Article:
So you’ve taken Fluffy to the vet to get a check up, a vaccine boost or maybe for some medication. One look at your bill leaves you gasping for air. What in the world could have cost so much? Take a deep breath, and read on for some important information that might make you think differently about how “expensive” the vet really is.
A vet is a highly trained professional:
Anytime you’re seeking the help from a professional, and especially one with a degree or years of schooling, you should expect that those services come with a price tag. Most veterinarians have gone to school for about 7 years studying and training for this career. Those years of schooling add up, and most carry some amount of student debt. Generally they don’t work alone; their highly skilled assistants generally spend 3 years training for their jobs, and they aren’t working for free. A veterinarian and their staff are actually paid comparatively low to other professionals with the same amount of schooling.
The office bills
Your vet has a lot of bills to pay. Besides lights, heat and office space (which entails either a mortgage or monthly rent) they have very specialized equipment that can run them tens of thousands of dollars. An x-ray machine or an ultrasound machine, for example, can cost anywhere between $30,000 to $90,000!! Most vets have loans to pay off this equipment and it takes years of monthly payments before they own it free and clear.
Medications and tests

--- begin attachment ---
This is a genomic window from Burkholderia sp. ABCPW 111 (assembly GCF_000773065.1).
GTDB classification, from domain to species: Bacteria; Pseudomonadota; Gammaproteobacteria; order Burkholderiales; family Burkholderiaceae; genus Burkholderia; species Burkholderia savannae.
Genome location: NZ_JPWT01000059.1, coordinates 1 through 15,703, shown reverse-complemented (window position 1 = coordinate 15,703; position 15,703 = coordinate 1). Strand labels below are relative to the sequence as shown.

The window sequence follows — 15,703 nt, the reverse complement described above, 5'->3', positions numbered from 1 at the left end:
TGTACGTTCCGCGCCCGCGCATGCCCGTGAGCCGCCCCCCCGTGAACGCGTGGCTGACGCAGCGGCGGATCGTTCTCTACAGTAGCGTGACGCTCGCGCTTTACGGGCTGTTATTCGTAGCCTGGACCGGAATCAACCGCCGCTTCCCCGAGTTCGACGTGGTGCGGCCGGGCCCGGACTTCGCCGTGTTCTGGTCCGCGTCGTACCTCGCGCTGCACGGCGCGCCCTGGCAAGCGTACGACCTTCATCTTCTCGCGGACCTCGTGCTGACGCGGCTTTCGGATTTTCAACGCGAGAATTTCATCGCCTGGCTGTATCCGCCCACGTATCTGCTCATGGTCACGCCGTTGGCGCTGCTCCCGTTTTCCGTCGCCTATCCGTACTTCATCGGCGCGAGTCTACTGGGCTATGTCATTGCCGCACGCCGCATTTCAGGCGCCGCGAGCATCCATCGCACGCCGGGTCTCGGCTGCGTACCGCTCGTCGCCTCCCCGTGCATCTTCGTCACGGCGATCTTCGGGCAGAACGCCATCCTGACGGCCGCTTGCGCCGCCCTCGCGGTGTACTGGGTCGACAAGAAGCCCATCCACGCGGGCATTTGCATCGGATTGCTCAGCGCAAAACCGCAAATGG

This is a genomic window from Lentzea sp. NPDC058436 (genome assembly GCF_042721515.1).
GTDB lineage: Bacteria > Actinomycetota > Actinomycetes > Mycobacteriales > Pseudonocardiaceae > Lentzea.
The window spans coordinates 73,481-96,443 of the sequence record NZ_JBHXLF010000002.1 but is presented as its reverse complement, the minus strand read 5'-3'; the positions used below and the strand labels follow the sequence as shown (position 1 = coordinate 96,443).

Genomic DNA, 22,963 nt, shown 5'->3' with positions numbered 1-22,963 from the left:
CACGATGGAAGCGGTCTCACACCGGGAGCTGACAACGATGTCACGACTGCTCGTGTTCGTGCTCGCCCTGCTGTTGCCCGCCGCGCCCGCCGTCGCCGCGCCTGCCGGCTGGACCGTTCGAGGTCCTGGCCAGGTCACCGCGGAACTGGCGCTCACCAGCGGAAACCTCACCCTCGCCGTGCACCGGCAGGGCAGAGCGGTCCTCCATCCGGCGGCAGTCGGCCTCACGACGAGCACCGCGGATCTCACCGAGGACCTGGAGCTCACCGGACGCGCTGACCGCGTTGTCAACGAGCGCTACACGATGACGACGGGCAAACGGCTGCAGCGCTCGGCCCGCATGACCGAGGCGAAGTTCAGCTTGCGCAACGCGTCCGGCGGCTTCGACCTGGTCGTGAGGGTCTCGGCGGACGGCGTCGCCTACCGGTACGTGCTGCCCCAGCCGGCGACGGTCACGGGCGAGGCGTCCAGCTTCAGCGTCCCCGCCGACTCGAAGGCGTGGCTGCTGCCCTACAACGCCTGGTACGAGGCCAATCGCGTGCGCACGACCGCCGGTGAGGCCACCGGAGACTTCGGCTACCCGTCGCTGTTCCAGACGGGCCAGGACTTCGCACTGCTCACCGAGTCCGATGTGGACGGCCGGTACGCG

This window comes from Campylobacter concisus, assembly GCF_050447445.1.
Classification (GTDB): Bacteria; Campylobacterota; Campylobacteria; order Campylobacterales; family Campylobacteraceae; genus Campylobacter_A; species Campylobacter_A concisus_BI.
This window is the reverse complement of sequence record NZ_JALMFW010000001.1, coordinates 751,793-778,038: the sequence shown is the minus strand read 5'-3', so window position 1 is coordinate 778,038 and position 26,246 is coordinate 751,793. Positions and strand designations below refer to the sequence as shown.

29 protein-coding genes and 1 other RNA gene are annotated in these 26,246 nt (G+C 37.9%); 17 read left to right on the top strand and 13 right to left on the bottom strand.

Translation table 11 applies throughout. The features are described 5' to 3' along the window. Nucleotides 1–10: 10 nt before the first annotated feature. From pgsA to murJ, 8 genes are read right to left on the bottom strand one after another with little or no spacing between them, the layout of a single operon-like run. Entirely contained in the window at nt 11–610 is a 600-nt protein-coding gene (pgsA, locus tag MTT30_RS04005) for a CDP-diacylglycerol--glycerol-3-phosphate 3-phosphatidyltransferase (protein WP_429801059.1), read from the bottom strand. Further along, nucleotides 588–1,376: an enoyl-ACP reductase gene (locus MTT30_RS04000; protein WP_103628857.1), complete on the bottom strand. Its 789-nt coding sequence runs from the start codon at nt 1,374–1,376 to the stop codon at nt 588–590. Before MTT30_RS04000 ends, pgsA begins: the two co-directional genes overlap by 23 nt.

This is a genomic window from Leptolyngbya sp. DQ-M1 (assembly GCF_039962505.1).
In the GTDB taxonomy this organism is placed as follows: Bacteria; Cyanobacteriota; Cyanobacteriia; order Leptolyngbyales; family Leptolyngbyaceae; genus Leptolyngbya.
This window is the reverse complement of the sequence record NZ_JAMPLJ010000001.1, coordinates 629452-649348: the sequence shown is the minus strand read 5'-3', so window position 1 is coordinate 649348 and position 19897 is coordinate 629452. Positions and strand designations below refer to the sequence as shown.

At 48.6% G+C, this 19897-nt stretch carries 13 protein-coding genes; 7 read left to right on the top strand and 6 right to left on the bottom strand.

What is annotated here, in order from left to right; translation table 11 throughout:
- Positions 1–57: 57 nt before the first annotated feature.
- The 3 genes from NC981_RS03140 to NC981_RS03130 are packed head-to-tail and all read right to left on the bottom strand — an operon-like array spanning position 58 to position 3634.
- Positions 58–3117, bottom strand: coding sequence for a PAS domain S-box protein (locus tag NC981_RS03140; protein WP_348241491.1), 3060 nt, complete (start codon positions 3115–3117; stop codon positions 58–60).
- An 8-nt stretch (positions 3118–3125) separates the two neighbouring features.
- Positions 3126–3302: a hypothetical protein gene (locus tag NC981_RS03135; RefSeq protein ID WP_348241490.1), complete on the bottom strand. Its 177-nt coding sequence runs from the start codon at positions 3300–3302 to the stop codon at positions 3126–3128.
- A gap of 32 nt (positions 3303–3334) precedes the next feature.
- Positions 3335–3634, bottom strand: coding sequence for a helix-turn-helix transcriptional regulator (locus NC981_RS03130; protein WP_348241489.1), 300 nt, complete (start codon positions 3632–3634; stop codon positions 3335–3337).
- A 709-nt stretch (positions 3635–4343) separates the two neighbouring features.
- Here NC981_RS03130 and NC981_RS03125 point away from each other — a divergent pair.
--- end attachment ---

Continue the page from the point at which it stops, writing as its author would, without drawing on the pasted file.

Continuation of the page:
Part of your vet bill most likely includes the medications you’ve taken home and the tests that the vet performed to determine which type of meds are best suited in the first place. Sometimes the tests can be performed and read right in the office but other times they’ll need to be sent away for a more specialized look.
The job carries its own set of hazards
When was the last time you were scratched or bitten by an angry client? At least when you’re dealing with people, you can generally explain a situation and calm them down. Since we don’t speak an animal’s language, it can be pretty hard to calm Fluffy when he’s excited or scared of an exam or procedure. Sometimes this can lead to a vet or tech being wounded despite taking every precaution possible.
We’re on call 24/7
Sure, the veterinary office states specific hours and you likely won’t find anyone around after they’ve closed. But patients must be checked throughout the evening, and emergencies don’t always happen during office hours. (In fact, Murphy’s Law says that they’ll generally happen when it’s most inconvenient). A vet often takes shifts of evening, weekend or holiday hours so that they don’t miss anyone who needs help.
You may still not like the bill you get handed at the end of your visit, but keep in mind that you’re paying for quality medical care for a very important member of your family. If you are in Mississauga, visit Dr. Alaa Aziz at Aquitaine Animal Hospital, the best Mississauga Vet.
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